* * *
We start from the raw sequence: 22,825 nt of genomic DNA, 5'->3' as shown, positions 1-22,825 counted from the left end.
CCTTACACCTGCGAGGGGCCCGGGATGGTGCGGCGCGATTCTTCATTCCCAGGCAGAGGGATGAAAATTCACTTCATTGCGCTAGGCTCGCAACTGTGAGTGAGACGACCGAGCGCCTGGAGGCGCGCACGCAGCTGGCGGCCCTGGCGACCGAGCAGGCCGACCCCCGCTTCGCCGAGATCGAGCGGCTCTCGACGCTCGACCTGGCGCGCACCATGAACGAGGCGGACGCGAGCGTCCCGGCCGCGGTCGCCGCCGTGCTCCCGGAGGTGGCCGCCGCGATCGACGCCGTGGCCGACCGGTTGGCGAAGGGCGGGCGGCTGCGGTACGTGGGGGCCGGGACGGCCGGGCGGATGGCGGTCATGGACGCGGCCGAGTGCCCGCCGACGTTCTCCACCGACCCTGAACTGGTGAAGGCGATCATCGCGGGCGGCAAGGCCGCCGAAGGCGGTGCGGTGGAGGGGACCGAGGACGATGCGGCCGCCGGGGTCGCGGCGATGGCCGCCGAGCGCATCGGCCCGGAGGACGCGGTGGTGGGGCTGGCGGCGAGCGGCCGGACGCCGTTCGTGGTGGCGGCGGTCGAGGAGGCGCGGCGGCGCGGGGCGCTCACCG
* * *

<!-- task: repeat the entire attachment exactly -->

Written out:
We start from the raw sequence: 22,825 nt of genomic DNA, 5'->3' as shown, positions 1-22,825 counted from the left end.
CCTTACACCTGCGAGGGGCCCGGGATGGTGCGGCGCGATTCTTCATTCCCAGGCAGAGGGATGAAAATTCACTTCATTGCGCTAGGCTCGCAACTGTGAGTGAGACGACCGAGCGCCTGGAGGCGCGCACGCAGCTGGCGGCCCTGGCGACCGAGCAGGCCGACCCCCGCTTCGCCGAGATCGAGCGGCTCTCGACGCTCGACCTGGCGCGCACCATGAACGAGGCGGACGCGAGCGTCCCGGCCGCGGTCGCCGCCGTGCTCCCGGAGGTGGCCGCCGCGATCGACGCCGTGGCCGACCGGTTGGCGAAGGGCGGGCGGCTGCGGTACGTGGGGGCCGGGACGGCCGGGCGGATGGCGGTCATGGACGCGGCCGAGTGCCCGCCGACGTTCTCCACCGACCCTGAACTGGTGAAGGCGATCATCGCGGGCGGCAAGGCCGCCGAAGGCGGTGCGGTGGAGGGGACCGAGGACGATGCGGCCGCCGGGGTCGCGGCGATGGCCGCCGAGCGCATCGGCCCGGAGGACGCGGTGGTGGGGCTGGCGGCGAGCGGCCGGACGCCGTTCGTGGTGGCGGCGGTCGAGGAGGCGCGGCGGCGCGGGGCGCTCACCG